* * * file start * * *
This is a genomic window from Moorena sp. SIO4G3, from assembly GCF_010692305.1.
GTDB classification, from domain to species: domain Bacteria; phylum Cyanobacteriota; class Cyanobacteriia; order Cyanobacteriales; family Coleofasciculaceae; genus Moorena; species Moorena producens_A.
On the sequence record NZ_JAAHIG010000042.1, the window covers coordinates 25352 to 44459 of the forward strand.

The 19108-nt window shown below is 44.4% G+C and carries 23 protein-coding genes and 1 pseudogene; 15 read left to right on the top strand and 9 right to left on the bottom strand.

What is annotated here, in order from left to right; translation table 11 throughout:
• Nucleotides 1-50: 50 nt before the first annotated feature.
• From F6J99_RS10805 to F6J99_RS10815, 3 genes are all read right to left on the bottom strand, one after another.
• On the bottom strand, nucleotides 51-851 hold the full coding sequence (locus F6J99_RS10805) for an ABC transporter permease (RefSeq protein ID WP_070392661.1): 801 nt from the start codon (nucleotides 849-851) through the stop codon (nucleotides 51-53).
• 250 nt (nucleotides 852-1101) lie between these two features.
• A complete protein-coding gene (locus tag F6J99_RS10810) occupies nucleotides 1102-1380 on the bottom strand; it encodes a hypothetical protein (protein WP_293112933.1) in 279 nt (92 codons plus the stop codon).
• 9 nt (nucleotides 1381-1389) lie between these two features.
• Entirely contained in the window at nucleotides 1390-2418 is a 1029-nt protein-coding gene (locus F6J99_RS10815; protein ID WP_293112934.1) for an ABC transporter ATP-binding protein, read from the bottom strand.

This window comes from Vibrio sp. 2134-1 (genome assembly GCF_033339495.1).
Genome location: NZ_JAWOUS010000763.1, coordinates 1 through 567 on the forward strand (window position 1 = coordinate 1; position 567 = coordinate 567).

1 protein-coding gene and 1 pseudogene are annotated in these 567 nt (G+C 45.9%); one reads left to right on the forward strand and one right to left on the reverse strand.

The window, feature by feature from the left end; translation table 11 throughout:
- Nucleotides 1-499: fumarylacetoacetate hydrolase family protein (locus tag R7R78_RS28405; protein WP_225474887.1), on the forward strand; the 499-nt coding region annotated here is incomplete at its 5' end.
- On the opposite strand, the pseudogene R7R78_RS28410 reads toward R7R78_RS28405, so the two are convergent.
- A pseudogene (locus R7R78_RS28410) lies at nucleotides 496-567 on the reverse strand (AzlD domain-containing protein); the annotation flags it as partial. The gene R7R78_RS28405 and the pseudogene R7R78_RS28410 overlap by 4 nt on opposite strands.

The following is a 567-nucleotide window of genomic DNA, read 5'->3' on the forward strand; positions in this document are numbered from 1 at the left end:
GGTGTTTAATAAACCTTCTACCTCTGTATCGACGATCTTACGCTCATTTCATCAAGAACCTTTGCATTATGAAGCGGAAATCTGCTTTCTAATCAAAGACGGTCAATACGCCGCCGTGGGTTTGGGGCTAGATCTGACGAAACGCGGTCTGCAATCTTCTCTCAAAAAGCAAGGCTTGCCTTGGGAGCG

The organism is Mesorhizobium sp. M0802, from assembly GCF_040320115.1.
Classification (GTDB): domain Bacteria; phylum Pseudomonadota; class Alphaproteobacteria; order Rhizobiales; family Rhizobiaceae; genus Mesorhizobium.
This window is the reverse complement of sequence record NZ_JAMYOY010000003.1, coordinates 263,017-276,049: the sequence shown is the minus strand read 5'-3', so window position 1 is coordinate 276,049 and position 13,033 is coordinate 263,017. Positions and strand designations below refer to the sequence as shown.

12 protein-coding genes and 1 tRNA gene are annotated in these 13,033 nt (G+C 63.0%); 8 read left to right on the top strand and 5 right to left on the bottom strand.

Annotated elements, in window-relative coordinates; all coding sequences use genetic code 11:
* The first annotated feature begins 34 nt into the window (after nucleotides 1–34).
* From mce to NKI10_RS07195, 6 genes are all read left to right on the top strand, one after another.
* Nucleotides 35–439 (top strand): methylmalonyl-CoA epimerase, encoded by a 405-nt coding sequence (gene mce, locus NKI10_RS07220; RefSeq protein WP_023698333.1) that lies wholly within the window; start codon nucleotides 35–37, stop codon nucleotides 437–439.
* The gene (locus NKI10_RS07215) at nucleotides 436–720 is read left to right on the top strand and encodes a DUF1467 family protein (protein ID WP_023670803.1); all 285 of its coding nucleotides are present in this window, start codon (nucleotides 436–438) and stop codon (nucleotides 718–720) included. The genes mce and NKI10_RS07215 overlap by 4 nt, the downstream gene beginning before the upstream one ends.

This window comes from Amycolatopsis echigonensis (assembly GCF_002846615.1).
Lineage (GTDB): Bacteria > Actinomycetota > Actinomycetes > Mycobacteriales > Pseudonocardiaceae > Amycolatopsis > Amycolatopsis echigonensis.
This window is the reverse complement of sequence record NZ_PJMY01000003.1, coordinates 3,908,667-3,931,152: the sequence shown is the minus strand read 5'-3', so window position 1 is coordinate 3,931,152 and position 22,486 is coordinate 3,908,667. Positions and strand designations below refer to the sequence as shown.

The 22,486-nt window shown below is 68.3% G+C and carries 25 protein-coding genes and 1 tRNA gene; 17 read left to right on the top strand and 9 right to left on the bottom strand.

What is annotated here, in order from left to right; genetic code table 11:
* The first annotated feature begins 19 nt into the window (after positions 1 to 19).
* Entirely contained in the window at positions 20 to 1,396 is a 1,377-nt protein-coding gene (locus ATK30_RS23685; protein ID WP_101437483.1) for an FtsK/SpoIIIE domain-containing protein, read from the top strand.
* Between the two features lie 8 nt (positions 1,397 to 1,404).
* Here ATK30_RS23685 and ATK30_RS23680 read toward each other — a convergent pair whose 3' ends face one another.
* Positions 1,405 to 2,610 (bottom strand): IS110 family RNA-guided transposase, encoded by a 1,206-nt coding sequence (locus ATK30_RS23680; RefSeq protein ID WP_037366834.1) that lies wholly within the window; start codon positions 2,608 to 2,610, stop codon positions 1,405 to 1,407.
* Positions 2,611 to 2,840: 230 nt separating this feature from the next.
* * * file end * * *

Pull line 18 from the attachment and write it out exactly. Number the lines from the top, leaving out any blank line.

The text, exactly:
- On the opposite strand, the pseudogene R7R78_RS28410 reads toward R7R78_RS28405, so the two are convergent.